Johnson was an offensive juggernaut in the BIG3, won MVP and shattered a few records.  He led the league in scoring at 21.9 per game (in games that finished at 50 points). He also shot 48.5 percent from the field and 39 percent from 3-point range. The year before, Johnson had struggled in the NBA, but he was also dealing with a mother dying from cancer at that point.

He projects to be versatile, effective player for the Pistons, assuming he can beat out youngster Christian Wood for the 15th roster spot. (The Pistons can sign a max of 20 players. It cuts those down to 15 in October. Younger players can go to the G-League, but don’t expect Johnson to do that.)

Instead, Johnson should make the cut and become a steadying hand for a young, hungry squad that finished at .500 last season.

“For his career, he’s hit 40.6 percent on corner 3-point attempts,” wrote Aaron Ferguson of Piston Powered. “He’d likely flow well within the Pistons offense if Derrick Rose or Luke Kennard ran the offense off the bench. It would also provide insurance if something were to happen with Tony Snell.”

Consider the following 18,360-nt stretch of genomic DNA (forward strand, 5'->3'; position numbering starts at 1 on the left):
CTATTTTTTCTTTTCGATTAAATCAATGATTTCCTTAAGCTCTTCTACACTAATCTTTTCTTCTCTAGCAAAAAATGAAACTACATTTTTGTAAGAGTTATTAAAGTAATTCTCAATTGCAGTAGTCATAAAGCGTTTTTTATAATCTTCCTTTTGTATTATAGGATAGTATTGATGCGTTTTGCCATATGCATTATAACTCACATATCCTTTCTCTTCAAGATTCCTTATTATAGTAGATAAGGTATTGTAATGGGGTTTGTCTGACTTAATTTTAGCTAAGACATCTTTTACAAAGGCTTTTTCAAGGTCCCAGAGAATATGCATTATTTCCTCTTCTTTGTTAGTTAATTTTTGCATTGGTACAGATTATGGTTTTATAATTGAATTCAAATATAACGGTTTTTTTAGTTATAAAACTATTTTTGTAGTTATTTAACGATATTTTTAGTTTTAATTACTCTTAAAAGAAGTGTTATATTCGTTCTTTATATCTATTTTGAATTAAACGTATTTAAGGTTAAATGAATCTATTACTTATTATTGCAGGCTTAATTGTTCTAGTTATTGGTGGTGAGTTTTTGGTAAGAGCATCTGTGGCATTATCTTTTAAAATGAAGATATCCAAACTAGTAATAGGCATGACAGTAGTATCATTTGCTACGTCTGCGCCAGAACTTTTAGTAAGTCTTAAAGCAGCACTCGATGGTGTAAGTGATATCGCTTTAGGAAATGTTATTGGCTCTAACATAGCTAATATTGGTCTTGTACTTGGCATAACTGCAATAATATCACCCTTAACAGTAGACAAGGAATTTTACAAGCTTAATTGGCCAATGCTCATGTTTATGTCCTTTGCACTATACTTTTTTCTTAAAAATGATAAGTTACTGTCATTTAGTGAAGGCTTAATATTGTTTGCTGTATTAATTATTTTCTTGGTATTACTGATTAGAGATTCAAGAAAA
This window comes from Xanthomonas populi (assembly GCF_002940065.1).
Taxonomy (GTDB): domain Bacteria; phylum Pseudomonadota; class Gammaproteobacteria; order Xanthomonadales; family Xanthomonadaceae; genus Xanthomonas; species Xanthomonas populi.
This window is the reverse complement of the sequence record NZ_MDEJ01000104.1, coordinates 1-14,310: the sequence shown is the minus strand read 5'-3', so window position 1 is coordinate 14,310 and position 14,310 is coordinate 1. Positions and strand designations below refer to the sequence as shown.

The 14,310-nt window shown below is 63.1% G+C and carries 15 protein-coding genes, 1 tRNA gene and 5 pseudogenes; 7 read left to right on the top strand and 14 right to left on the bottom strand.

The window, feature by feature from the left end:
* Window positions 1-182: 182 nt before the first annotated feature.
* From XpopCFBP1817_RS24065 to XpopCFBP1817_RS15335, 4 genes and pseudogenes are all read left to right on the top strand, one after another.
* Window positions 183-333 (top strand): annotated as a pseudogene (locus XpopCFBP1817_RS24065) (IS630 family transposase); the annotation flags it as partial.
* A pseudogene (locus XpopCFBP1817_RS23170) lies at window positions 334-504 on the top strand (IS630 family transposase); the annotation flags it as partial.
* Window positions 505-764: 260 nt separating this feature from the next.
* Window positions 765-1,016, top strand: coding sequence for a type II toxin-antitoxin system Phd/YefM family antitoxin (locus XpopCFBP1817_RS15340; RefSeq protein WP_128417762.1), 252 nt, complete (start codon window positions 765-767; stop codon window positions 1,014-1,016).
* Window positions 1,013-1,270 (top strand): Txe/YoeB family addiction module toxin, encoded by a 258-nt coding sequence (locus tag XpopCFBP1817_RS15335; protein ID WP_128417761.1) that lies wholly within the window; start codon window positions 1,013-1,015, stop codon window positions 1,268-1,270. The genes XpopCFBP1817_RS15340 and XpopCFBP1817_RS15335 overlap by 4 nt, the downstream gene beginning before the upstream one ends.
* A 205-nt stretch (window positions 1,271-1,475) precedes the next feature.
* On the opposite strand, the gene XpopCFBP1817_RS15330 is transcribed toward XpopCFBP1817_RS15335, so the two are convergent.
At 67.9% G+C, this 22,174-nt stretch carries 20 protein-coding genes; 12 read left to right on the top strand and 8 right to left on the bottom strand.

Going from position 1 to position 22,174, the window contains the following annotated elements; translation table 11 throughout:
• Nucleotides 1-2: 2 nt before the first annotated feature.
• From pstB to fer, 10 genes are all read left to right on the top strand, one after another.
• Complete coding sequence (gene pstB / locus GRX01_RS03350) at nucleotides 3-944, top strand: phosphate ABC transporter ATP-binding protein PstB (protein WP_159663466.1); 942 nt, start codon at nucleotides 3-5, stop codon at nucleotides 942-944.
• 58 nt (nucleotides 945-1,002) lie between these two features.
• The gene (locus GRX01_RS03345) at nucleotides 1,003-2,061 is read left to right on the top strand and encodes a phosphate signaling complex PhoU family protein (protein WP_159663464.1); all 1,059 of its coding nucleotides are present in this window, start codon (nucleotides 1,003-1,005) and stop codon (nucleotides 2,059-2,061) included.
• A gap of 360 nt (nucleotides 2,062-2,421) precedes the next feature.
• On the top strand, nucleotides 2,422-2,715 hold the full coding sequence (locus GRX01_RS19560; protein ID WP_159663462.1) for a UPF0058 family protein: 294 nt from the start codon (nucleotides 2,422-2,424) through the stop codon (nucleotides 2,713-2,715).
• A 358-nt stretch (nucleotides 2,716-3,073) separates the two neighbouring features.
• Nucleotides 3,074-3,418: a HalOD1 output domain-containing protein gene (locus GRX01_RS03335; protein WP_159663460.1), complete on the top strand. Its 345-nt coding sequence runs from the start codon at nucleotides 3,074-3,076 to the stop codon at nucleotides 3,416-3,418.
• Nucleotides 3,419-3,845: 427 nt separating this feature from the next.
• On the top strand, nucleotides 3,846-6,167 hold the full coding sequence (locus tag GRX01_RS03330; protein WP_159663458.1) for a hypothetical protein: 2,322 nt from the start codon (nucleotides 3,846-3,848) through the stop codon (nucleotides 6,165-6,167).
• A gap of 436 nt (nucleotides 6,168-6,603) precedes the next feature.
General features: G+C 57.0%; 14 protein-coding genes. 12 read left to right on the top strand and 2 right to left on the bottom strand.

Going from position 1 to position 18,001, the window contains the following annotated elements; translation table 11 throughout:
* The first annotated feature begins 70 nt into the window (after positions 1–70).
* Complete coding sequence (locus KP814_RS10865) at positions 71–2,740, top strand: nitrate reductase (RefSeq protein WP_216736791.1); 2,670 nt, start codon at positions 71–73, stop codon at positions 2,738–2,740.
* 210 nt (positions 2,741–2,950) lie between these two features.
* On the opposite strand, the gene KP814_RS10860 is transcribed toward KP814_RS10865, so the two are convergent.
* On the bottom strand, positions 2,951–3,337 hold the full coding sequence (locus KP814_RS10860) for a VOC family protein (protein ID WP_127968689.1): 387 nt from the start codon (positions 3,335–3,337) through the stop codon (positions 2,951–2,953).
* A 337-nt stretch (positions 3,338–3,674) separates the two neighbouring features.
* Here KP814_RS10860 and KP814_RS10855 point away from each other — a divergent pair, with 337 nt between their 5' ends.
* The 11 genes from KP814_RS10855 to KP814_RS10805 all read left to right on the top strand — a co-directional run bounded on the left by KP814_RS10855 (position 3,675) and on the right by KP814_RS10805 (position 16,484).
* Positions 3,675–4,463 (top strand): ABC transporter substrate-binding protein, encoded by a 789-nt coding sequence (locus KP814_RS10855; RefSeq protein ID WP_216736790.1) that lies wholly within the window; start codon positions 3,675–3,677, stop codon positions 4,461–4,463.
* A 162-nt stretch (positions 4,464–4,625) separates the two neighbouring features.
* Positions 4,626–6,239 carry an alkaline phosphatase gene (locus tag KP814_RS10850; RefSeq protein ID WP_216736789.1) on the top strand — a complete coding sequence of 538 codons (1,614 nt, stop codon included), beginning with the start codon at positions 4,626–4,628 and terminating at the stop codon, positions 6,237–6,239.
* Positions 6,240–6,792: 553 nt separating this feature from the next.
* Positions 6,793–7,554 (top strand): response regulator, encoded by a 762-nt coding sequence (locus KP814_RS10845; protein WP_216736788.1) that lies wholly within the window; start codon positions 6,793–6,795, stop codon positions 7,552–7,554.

***

ESPN’s Rachel Nichols and Richard Jefferson discuss the Joe Johnson signing (while Jefferson throws shade at Team USA):

Below is more background about Joe Johnson’s recording setting performance in the BIG3. It’a previously published post:

On a roster by roster basis, only the NBA has higher overall talent than the BIG3. Even the Euroleague*, widely regarded as the world’s second-best league, doesn’t have so many former NBA All-Stars playing in its ranks.